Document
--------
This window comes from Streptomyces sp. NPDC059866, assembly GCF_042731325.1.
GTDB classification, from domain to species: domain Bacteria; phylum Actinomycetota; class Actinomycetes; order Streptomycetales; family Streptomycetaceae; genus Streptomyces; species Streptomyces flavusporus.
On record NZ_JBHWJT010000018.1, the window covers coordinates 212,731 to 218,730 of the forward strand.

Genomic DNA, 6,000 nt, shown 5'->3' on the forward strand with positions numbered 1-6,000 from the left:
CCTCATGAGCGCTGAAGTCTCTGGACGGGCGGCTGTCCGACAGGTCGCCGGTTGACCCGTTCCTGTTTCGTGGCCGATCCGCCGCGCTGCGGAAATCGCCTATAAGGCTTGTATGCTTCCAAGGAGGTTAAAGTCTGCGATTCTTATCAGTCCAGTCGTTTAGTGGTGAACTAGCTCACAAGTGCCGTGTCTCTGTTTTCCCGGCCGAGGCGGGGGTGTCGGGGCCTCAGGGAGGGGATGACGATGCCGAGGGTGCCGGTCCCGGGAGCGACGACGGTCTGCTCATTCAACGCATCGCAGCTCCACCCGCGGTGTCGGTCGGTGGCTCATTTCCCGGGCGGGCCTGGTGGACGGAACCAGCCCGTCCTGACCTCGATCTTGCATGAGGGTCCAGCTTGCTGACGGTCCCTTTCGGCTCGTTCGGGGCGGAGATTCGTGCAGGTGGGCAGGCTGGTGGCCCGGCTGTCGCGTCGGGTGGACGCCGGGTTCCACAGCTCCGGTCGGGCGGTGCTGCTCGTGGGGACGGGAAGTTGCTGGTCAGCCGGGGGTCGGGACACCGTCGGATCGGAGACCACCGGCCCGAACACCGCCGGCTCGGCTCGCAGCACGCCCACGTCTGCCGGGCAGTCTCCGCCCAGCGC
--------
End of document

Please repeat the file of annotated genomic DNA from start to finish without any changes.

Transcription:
This window comes from Streptomyces sp. NPDC059866, assembly GCF_042731325.1.
GTDB classification, from domain to species: domain Bacteria; phylum Actinomycetota; class Actinomycetes; order Streptomycetales; family Streptomycetaceae; genus Streptomyces; species Streptomyces flavusporus.
On record NZ_JBHWJT010000018.1, the window covers coordinates 212,731 to 218,730 of the forward strand.

Genomic DNA, 6,000 nt, shown 5'->3' on the forward strand with positions numbered 1-6,000 from the left:
CCTCATGAGCGCTGAAGTCTCTGGACGGGCGGCTGTCCGACAGGTCGCCGGTTGACCCGTTCCTGTTTCGTGGCCGATCCGCCGCGCTGCGGAAATCGCCTATAAGGCTTGTATGCTTCCAAGGAGGTTAAAGTCTGCGATTCTTATCAGTCCAGTCGTTTAGTGGTGAACTAGCTCACAAGTGCCGTGTCTCTGTTTTCCCGGCCGAGGCGGGGGTGTCGGGGCCTCAGGGAGGGGATGACGATGCCGAGGGTGCCGGTCCCGGGAGCGACGACGGTCTGCTCATTCAACGCATCGCAGCTCCACCCGCGGTGTCGGTCGGTGGCTCATTTCCCGGGCGGGCCTGGTGGACGGAACCAGCCCGTCCTGACCTCGATCTTGCATGAGGGTCCAGCTTGCTGACGGTCCCTTTCGGCTCGTTCGGGGCGGAGATTCGTGCAGGTGGGCAGGCTGGTGGCCCGGCTGTCGCGTCGGGTGGACGCCGGGTTCCACAGCTCCGGTCGGGCGGTGCTGCTCGTGGGGACGGGAAGTTGCTGGTCAGCCGGGGGTCGGGACACCGTCGGATCGGAGACCACCGGCCCGAACACCGCCGGCTCGGCTCGCAGCACGCCCACGTCTGCCGGGCAGTCTCCGCCCAGCGC